Kanoria?s African venture

Kanoria?s African venture

Kanoria Chemicals & Industries Ltd is back in textile business after a gap of two decades. The company is in talks with H&M, Peter Van Heusen, Velocity, Raymonds and Arvind to sell denim from its plant in Ethiopia. The company has made an investment of about $50 million in the African country to take advantage from duty-free exports to the US and the European Union.

Kanoria Chemicals & Industries Ltd is back in textile business after a gap of two decades. The company is in talks with H&M, Peter Van Heusen, Velocity, Raymonds and Arvind to sell denim from its plant in Ethiopia. The company has made an investment of about $50 million in the African country to take advantage from duty-free exports to the US and the European Union. The plant is the first denim manufacturing unit in the eastern Africa.

The plant has an annual capacity of 12 million metres. The company requires 5,000-7,500 tonnes of cotton yearly. Currently, it is importing cotton from the US, India, Pakistan and Sudan. Under trade agreements with African countries, garment exports to the US and the EU do not attract import duty, which is 14 per cent.

The Ethiopian venture had 20 per cent equity participation from private equity player Fung Capital. Indian Export-Import bank has provided a $21-million loan for the plant. The denim plant is located in Bishoftu town of Oromia region. It will make fine-quality denim fabric and create direct employment opportunities for about 500 people, and an expected indirect employment to around 20,000, primarily in the garment sector.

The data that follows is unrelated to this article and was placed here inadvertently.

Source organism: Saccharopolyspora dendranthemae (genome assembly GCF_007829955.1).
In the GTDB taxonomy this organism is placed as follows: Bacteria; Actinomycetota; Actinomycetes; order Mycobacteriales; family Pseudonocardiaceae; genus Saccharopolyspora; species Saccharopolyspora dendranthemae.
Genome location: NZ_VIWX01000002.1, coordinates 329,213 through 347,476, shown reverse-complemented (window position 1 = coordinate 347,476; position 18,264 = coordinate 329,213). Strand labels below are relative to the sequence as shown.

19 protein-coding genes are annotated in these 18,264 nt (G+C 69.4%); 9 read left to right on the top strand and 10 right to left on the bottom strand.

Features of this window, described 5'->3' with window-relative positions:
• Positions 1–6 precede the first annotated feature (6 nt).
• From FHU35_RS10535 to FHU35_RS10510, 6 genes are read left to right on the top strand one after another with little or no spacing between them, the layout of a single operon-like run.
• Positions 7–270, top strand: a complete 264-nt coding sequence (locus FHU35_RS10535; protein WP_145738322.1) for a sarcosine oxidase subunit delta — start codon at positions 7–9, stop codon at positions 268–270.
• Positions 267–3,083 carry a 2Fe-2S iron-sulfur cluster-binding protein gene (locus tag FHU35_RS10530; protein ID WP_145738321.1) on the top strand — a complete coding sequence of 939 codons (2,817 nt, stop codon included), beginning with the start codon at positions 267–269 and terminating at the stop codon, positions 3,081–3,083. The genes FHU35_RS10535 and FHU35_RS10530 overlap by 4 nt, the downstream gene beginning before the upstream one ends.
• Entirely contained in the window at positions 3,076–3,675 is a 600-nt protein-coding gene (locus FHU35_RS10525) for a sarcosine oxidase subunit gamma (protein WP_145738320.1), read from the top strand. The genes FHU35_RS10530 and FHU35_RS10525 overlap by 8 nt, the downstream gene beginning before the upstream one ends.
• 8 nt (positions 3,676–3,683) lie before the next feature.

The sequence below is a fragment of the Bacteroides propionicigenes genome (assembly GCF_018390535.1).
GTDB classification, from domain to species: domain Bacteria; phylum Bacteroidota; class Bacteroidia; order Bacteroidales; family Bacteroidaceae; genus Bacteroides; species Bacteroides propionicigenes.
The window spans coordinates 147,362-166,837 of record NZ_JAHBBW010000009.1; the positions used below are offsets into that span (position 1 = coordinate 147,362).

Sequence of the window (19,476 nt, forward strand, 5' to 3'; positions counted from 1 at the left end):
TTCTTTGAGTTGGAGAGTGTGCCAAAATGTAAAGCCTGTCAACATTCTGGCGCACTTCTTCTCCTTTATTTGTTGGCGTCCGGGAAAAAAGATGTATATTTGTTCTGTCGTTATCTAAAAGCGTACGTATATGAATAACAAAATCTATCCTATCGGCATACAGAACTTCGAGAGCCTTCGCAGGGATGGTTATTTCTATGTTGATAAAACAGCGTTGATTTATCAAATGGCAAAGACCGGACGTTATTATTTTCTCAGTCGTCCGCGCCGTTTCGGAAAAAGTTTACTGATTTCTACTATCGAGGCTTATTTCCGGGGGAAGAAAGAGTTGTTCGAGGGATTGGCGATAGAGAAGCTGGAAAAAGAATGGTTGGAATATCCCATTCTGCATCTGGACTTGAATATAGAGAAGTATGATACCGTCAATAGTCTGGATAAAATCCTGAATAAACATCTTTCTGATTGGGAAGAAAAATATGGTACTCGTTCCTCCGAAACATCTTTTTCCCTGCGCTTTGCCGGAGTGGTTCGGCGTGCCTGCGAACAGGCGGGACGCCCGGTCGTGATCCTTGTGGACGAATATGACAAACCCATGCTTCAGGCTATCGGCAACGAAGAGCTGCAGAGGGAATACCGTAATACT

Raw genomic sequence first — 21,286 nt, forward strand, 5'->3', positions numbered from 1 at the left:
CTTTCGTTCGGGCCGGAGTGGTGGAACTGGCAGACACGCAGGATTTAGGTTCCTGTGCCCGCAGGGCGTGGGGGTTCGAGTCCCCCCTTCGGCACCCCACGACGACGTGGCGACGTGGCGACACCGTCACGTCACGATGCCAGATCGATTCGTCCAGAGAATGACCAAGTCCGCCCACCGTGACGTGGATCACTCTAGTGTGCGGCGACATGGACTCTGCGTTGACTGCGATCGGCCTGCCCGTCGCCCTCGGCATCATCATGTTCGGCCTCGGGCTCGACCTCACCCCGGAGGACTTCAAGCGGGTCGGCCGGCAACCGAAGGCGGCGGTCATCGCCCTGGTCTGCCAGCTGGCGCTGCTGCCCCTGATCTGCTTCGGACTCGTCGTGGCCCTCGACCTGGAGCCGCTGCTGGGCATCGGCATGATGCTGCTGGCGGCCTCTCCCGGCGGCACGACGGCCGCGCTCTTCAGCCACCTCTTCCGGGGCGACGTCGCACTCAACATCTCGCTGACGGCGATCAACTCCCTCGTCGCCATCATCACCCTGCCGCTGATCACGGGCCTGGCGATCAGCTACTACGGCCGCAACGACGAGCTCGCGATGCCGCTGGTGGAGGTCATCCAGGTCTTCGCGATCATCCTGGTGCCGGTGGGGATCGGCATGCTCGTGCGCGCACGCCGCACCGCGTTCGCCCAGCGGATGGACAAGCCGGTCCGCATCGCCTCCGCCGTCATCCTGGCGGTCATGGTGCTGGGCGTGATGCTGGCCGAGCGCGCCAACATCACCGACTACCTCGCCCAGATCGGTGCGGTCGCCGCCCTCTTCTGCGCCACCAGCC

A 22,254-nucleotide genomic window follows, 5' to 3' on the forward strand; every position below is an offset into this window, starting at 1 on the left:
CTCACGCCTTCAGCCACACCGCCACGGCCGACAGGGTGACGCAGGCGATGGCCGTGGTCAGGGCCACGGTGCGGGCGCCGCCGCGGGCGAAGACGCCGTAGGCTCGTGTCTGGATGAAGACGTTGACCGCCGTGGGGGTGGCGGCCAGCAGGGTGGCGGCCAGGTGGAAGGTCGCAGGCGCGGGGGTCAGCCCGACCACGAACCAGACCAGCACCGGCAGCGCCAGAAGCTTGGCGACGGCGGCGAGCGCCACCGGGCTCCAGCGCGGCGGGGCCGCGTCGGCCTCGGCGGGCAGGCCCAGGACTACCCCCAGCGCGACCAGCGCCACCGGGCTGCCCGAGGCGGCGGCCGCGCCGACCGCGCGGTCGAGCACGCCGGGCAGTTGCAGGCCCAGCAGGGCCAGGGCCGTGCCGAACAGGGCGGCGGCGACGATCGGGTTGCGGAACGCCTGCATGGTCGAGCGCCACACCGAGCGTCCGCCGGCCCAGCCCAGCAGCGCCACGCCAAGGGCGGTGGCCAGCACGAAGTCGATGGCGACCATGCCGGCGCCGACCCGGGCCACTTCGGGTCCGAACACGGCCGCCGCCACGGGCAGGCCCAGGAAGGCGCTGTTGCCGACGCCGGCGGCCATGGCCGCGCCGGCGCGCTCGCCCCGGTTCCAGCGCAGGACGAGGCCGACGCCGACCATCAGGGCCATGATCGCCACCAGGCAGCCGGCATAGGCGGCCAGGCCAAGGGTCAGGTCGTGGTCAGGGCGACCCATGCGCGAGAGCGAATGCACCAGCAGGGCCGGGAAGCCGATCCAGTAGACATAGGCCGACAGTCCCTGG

The Kanoria group is diversified and has a presence in manufacturing organic chemicals in India, electronic auto components in Europe and renewable power in India. The group is also among the largest chemical marketing and distribution companies in the world.

The company expects to generate annual foreign exchange earnings of $25 million from the unit. The new venture. Kanoria Africa Textile sees a huge market in Africa and the idea behind setting up the unit is not just getting into textile but into Africa. Cheap hydropower is one of the advantages that Ethopia has over India. The company has invested in its own 132-kV substation and seven km-long power transmission line to the plant.

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